New tool to help join-up policies to cut poverty and conserve biodiversity
It will show how the two seemingly disparate worlds of poverty eradication and biodiversity conservation are linked, and its launch comes ahead of the UN’s International Day for the Eradication of Poverty on 17 October
This three-year project – led by the International Institute for Environment and Development (IIED) and the UN Environment Programme’s World Conservation Monitoring Centre (UNEP-WCMC) – is intended to ensure that policies to conserve nature and reduce poverty work in harmony.
It will help nations identify opportunities to build a business case for biodiversity as a key development asset through, for instance, trade in biodiversity-based products and services, improved genetic diversity for agriculture, and green jobs in agriculture, forestry, fisheries, energy, and ecotourism.
"Biodiversity and poverty are tightly linked, but policies for each rarely are," says Dilys Roe of IIED. "The two sides of policymaking need to be brought together so that natural resources can contribute to development and poverty reduction strategies in a sustainable way."
In 2010, when they last met, all 193 parties to the CBD adopted a new 10-year strategy to achieve the aims of the convention, which are to conserve biodiversity, to ensure that it is used sustainably and to ensure that the benefits from its use are shared fairly and equitably.
As part of the new strategy, countries agreed to "address the underlying causes of biodiversity loss by mainstreaming biodiversity across government and society".
They also set a target that: "By 2020, at the latest, biodiversity values have been integrated into national and local development and poverty reduction strategies and planning processes and are being incorporated into national accounting, as appropriate, and reporting systems."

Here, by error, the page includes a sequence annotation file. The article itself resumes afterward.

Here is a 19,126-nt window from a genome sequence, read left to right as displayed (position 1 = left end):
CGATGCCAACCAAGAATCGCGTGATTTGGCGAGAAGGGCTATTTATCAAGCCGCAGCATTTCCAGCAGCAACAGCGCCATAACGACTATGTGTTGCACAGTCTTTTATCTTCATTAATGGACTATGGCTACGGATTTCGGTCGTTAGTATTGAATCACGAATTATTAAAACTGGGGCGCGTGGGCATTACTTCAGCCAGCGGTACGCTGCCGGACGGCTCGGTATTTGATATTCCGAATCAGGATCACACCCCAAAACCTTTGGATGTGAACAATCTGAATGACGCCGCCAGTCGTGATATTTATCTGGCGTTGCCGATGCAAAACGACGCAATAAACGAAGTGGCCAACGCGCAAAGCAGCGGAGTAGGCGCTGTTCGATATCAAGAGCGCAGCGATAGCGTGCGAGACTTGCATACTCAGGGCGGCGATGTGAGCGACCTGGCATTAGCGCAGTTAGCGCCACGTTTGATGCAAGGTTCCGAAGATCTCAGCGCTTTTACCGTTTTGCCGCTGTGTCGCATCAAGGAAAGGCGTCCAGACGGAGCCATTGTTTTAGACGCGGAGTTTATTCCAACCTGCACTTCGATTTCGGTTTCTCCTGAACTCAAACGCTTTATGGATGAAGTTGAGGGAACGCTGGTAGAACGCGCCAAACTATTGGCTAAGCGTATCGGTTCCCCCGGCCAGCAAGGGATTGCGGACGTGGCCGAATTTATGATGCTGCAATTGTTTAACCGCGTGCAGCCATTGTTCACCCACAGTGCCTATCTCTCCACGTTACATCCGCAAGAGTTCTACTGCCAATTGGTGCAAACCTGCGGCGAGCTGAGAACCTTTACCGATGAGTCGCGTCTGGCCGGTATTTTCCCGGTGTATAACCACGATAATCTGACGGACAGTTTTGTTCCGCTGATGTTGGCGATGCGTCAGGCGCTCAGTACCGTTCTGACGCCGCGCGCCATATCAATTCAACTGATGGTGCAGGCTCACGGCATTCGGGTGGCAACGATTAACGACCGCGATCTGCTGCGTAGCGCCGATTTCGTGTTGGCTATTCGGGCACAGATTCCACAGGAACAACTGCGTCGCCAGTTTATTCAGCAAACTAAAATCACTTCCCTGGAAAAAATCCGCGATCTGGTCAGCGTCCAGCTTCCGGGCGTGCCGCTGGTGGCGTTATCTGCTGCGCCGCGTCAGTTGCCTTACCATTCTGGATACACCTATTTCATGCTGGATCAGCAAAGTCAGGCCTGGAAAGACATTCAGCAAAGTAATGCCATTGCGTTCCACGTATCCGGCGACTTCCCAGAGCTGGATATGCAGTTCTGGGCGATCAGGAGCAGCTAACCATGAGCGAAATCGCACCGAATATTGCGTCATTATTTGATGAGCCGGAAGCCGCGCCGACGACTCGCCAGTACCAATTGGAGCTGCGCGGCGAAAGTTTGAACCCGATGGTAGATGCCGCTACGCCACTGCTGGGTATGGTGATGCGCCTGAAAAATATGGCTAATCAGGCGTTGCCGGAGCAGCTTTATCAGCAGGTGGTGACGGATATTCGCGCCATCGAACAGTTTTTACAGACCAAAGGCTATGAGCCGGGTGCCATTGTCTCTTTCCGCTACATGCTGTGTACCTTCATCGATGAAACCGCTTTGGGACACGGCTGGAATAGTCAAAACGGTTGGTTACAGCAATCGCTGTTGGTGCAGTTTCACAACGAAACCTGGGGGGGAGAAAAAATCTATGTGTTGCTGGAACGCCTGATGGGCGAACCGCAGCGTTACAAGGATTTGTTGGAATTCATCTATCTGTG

To help achieve this, on 9 October at the CBD conference, the project team will launch a diagnostic tool that enables policymakers to assess how far their countries have integrated biodiversity and development, and identify impacts, knowledge gaps and barriers to progress.
The Biodiversity Mainstreaming Diagnostic Tool will help countries to revise their National Biodiversity Strategies and Action Plans (NBSAPs) -- something all parties to the CBD have agreed to do by 2014. As part of the project, four African countries -- Botswana, Namibia, Seychelles and Uganda -- are already using the tool to update and strengthen their NBSAPs.
"Leadership, good information and political acumen will be essential if countries are to integrate policies for biodiversity and development," says Jessica Smith of UNEP-WCMC. "We expect the experiences of these four leading countries in Africa to inspire and influence a whole new generation of NBSAPs in other parties to the CBD around the world."
Meanwhile the international project leaders will continue to develop support systems that are relevant to all countries. This will include producing a report on the state of knowledge on efforts to include biodiversity in other areas of policymaking. At the CBD conference in India, the team will seek feedback on a proposed outline for this review, to ensure it meets the needs of users.
Over the next year IIED and UNEP-WCMC will also work together to document the evidence base on biodiversity–poverty linkages, with funding from the UK Department for International Development and the Ecosystems Services for Poverty Alleviation initiative.
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